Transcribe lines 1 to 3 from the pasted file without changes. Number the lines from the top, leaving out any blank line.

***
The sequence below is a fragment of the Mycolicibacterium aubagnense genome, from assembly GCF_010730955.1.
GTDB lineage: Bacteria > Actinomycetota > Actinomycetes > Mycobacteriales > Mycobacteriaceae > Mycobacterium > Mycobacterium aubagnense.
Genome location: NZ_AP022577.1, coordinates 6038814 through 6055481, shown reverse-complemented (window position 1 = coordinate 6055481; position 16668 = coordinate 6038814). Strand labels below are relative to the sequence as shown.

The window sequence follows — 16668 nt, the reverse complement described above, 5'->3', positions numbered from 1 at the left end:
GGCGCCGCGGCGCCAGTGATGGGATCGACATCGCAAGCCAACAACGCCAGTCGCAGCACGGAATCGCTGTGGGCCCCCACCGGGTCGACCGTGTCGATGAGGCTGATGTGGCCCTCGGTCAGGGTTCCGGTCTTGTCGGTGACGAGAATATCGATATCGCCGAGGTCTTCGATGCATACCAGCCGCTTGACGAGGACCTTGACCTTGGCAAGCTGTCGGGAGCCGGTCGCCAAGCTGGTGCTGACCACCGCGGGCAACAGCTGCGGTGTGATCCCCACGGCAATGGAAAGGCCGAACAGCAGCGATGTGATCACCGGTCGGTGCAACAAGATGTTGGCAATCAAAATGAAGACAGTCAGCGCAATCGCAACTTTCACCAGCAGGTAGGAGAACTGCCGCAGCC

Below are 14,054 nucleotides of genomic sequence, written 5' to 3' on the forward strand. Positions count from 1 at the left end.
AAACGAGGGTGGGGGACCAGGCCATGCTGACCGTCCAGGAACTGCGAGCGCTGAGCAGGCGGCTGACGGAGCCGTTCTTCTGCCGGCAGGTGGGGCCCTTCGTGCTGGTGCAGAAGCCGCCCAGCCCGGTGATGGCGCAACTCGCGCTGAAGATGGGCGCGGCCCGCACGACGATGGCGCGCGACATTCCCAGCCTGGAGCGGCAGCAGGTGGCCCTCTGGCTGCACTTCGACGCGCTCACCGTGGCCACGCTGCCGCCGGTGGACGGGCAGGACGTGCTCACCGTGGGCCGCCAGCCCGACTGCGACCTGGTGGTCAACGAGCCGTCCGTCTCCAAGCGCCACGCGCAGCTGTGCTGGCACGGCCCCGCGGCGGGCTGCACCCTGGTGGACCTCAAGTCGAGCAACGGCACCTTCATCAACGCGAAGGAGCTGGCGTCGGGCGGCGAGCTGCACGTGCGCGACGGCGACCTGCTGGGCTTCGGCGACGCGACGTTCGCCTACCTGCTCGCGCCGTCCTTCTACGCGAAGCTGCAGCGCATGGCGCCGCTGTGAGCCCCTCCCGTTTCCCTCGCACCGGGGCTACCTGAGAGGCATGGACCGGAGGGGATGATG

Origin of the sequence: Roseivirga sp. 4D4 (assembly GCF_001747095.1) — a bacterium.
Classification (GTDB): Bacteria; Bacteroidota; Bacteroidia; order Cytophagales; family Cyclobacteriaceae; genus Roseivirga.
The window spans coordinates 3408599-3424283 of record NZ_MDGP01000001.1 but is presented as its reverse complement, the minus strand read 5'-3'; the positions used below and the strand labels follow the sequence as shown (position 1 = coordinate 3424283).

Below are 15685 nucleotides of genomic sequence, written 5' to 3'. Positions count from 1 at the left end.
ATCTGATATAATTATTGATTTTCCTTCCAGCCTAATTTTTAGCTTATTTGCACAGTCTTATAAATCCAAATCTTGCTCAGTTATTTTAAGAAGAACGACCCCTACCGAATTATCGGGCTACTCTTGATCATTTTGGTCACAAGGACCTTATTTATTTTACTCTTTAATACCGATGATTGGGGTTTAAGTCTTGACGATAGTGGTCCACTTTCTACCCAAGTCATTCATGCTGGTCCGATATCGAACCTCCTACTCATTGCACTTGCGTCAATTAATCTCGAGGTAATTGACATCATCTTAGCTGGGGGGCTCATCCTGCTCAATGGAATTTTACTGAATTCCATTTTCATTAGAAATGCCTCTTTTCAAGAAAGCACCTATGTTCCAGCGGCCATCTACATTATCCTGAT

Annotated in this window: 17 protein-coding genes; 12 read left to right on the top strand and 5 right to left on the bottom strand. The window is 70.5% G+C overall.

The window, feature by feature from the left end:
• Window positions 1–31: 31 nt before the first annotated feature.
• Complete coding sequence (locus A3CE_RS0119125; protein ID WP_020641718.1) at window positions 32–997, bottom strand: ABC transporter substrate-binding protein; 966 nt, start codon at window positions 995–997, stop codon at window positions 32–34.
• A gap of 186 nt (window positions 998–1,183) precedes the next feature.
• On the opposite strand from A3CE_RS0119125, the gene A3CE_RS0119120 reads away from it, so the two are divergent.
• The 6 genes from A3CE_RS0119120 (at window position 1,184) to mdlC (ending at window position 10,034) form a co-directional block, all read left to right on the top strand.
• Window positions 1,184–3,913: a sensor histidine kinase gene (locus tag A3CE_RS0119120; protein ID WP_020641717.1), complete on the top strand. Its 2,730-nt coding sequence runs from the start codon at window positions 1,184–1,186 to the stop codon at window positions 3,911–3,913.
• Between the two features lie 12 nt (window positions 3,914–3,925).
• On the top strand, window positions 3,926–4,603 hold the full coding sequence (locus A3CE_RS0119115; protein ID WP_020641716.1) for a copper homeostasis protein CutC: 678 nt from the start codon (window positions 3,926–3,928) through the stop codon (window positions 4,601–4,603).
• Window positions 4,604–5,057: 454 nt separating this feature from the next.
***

The sequence below is a fragment of the Mycolicibacterium aubagnense genome, from assembly GCF_010730955.1.
GTDB lineage: Bacteria > Actinomycetota > Actinomycetes > Mycobacteriales > Mycobacteriaceae > Mycobacterium > Mycobacterium aubagnense.
Genome location: NZ_AP022577.1, coordinates 6038814 through 6055481, shown reverse-complemented (window position 1 = coordinate 6055481; position 16668 = coordinate 6038814). Strand labels below are relative to the sequence as shown.